Orientalism Questions and Answers
by Edward W. Said

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What is a brief summary with a critic appreciation of Edward Said's Orientalism?  

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In brief, Said's Orientalism argued that the "Orient" was a mythic construct of western European nations, a construct that served colonialist aims. The Europeans took all the wildly varying cultures that ranged from Egypt to India to China and lumped them all under one term: the "Orient." Said contended that there is no such thing as the "Orient," except in the European imagination. To Said, calling all these cultures the "Orient," as if they were a "monolith," served the agenda of Europeans who wanted to exploit this territory. By taking vastly different cultures and labeling them all equally the "Other," that is to say, inferior, feminine, irrational, less developed and mysterious, they could all be seen as in equal need of firm, masculine, rationalist, European control.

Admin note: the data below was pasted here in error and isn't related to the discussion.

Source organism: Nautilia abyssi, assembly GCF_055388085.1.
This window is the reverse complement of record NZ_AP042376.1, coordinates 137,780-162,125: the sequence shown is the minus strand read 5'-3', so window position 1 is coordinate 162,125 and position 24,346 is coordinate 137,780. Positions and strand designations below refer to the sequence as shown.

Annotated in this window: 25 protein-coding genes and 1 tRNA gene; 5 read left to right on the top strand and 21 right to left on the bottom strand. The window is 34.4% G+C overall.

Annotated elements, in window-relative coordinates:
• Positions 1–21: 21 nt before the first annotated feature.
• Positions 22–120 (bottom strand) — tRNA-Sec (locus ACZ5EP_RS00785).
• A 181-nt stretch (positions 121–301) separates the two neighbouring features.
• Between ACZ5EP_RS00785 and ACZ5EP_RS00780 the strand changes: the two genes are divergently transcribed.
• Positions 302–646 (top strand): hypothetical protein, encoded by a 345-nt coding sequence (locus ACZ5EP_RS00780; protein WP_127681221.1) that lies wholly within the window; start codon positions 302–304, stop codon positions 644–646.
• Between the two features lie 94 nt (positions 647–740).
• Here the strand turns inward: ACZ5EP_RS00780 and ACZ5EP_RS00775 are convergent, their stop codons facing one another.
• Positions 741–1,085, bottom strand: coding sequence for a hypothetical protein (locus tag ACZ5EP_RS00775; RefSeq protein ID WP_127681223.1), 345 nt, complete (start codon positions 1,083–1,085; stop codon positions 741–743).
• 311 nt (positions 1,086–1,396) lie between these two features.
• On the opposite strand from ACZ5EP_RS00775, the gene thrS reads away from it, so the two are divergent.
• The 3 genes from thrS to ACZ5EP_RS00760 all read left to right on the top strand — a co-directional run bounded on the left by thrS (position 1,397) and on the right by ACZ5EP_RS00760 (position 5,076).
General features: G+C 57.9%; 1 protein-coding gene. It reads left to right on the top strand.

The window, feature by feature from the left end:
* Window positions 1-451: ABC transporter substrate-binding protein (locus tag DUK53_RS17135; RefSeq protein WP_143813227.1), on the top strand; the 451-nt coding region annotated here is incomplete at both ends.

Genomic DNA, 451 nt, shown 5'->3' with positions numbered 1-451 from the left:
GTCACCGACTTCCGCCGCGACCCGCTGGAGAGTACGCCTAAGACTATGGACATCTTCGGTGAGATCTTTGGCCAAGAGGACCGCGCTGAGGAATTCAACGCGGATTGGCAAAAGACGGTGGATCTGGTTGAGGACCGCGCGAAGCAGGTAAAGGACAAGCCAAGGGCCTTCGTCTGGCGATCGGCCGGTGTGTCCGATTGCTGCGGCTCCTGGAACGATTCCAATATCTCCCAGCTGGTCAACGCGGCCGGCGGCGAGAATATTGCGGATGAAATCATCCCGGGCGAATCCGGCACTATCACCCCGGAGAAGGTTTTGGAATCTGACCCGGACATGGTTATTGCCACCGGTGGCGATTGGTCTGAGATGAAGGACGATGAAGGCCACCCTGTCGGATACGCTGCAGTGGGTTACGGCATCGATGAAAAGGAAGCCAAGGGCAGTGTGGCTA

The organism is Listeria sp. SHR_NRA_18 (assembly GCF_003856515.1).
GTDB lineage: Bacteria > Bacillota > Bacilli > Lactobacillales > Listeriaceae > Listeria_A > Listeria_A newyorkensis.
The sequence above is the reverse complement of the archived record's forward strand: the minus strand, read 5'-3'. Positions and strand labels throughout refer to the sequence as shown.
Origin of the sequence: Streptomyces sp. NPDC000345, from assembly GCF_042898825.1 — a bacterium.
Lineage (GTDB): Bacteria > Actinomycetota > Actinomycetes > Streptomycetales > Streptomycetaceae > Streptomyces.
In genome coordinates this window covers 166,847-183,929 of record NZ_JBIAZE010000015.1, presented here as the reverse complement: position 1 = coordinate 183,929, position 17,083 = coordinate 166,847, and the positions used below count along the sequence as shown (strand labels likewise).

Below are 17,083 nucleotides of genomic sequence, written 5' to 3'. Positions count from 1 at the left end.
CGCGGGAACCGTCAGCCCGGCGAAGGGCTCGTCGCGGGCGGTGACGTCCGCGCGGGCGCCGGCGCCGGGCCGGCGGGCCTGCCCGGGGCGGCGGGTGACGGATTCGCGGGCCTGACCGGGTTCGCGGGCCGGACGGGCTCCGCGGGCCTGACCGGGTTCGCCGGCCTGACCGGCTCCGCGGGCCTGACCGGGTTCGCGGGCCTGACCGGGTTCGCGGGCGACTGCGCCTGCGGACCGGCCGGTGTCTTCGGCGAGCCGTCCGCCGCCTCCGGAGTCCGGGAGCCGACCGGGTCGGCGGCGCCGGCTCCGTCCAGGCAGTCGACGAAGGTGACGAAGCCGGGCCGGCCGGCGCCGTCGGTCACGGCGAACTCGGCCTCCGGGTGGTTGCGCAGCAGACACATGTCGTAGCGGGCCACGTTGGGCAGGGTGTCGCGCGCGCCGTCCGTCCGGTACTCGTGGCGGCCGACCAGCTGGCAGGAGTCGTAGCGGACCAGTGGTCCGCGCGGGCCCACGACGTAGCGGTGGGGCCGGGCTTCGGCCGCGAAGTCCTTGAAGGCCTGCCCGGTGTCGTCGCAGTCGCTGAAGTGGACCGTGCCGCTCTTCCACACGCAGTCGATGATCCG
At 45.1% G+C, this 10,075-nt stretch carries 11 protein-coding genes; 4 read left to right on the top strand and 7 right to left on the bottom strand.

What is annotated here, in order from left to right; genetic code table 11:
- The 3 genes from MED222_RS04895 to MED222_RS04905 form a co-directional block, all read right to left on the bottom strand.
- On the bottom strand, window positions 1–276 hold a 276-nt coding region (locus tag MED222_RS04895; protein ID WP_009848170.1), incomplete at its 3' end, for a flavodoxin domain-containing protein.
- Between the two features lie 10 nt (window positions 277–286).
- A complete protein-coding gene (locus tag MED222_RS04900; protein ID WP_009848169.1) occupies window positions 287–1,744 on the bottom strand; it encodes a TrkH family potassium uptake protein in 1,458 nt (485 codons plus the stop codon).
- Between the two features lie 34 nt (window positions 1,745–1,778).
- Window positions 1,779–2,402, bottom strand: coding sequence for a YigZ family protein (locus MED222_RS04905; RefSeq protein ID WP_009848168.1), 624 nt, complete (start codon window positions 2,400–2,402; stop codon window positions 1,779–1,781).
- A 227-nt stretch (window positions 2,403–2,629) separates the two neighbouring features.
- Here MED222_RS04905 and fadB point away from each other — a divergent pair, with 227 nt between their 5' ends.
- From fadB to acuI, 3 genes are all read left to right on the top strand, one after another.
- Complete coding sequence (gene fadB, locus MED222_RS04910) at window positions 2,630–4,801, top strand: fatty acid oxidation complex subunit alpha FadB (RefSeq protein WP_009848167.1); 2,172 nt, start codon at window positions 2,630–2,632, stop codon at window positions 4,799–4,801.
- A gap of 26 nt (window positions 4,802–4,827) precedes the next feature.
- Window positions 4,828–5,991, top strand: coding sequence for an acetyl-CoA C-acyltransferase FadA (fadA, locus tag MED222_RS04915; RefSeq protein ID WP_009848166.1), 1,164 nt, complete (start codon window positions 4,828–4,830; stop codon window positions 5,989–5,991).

A critical appreciation would note that Said's book shook the foundations of Western thinking about the "Orient." It has been enormously influential, even if it has been criticized (nothing is perfect). The key point is that after Orientalism nobody doing serious scholarship would ever look at those many countries and cultures spreading across half the globe as an undifferentiated, "exotic," mass again. In fact, calling Eastern cultures "Oriental" has now become politically incorrect. Said's work can be said to stand as one of the most influential scholarly books of the last quarter of the twentieth century. 

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